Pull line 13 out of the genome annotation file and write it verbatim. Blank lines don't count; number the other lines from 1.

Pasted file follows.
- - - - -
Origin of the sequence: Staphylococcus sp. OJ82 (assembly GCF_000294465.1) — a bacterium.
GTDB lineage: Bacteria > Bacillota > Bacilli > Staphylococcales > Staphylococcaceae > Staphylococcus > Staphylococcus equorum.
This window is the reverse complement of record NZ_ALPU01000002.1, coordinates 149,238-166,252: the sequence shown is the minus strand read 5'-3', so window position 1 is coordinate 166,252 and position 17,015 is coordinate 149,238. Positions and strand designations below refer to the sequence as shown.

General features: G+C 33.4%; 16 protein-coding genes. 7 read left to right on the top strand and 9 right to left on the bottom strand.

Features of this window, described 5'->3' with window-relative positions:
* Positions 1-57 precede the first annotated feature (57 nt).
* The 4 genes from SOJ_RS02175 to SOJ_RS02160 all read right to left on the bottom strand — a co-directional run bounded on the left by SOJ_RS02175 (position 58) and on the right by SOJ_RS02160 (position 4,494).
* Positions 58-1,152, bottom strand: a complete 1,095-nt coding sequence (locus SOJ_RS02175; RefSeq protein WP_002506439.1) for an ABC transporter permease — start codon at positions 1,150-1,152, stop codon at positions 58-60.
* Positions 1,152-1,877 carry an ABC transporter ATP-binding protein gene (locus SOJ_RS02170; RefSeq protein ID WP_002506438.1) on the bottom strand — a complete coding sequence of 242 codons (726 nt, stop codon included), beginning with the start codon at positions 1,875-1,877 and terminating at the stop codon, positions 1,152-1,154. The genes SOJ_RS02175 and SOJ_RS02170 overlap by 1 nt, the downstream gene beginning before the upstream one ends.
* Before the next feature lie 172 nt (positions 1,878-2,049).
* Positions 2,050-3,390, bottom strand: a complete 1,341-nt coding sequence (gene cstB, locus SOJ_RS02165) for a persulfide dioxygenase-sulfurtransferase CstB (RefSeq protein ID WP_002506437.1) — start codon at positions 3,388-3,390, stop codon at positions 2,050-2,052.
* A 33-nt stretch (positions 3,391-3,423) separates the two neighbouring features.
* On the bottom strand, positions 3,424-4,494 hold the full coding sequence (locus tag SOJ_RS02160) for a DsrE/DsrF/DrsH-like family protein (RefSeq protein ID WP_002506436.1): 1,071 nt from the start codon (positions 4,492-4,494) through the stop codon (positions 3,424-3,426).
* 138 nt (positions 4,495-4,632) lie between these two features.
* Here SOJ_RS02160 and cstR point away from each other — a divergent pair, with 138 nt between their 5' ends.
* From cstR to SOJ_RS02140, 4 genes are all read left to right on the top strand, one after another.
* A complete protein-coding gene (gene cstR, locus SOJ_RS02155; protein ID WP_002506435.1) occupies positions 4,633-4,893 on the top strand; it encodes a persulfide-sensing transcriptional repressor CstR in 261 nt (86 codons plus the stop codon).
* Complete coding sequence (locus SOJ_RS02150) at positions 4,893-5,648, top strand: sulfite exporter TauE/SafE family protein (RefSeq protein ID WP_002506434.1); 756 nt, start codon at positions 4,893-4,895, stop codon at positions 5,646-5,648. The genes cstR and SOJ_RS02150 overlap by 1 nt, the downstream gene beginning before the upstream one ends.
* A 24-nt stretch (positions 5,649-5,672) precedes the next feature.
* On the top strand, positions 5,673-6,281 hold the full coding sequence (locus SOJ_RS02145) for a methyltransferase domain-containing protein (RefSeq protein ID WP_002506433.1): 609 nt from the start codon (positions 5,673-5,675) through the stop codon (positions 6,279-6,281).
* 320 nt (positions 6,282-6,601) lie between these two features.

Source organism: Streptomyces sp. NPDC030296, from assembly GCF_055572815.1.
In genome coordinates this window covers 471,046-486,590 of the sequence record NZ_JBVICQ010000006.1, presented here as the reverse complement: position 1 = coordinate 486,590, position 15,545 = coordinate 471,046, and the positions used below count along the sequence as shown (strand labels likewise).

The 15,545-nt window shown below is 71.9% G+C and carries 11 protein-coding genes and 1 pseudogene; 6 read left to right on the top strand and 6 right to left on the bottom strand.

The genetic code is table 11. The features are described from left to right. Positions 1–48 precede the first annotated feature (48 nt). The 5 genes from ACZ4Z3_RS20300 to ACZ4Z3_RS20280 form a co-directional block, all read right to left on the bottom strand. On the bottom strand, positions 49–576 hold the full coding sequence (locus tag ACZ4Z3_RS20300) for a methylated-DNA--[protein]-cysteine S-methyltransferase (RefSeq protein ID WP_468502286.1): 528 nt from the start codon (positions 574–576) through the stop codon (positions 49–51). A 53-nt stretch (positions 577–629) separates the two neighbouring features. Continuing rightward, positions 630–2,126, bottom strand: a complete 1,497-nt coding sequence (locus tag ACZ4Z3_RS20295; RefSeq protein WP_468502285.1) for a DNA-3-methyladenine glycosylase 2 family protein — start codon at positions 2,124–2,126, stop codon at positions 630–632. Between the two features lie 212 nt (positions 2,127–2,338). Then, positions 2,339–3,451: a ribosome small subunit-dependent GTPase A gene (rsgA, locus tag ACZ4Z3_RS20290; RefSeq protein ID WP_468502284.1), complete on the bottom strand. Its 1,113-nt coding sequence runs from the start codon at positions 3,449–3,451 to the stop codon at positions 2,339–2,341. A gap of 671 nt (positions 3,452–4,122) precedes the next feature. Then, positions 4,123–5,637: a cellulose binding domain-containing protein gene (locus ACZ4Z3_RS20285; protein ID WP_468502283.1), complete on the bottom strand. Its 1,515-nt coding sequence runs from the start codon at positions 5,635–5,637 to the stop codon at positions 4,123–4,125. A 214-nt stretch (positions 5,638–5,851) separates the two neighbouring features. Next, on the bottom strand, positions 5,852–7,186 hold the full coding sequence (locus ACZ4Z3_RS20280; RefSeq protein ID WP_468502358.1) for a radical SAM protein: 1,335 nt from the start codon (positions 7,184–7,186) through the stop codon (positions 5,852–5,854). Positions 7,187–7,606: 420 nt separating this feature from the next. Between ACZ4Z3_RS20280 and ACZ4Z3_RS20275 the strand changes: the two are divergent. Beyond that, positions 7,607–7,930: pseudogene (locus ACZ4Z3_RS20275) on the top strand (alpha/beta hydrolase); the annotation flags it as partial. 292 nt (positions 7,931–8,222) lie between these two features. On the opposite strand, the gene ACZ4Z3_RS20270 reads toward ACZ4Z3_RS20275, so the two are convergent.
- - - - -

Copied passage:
* On the bottom strand, positions 3,424-4,494 hold the full coding sequence (locus tag SOJ_RS02160) for a DsrE/DsrF/DrsH-like family protein (RefSeq protein ID WP_002506436.1): 1,071 nt from the start codon (positions 4,492-4,494) through the stop codon (positions 3,424-3,426).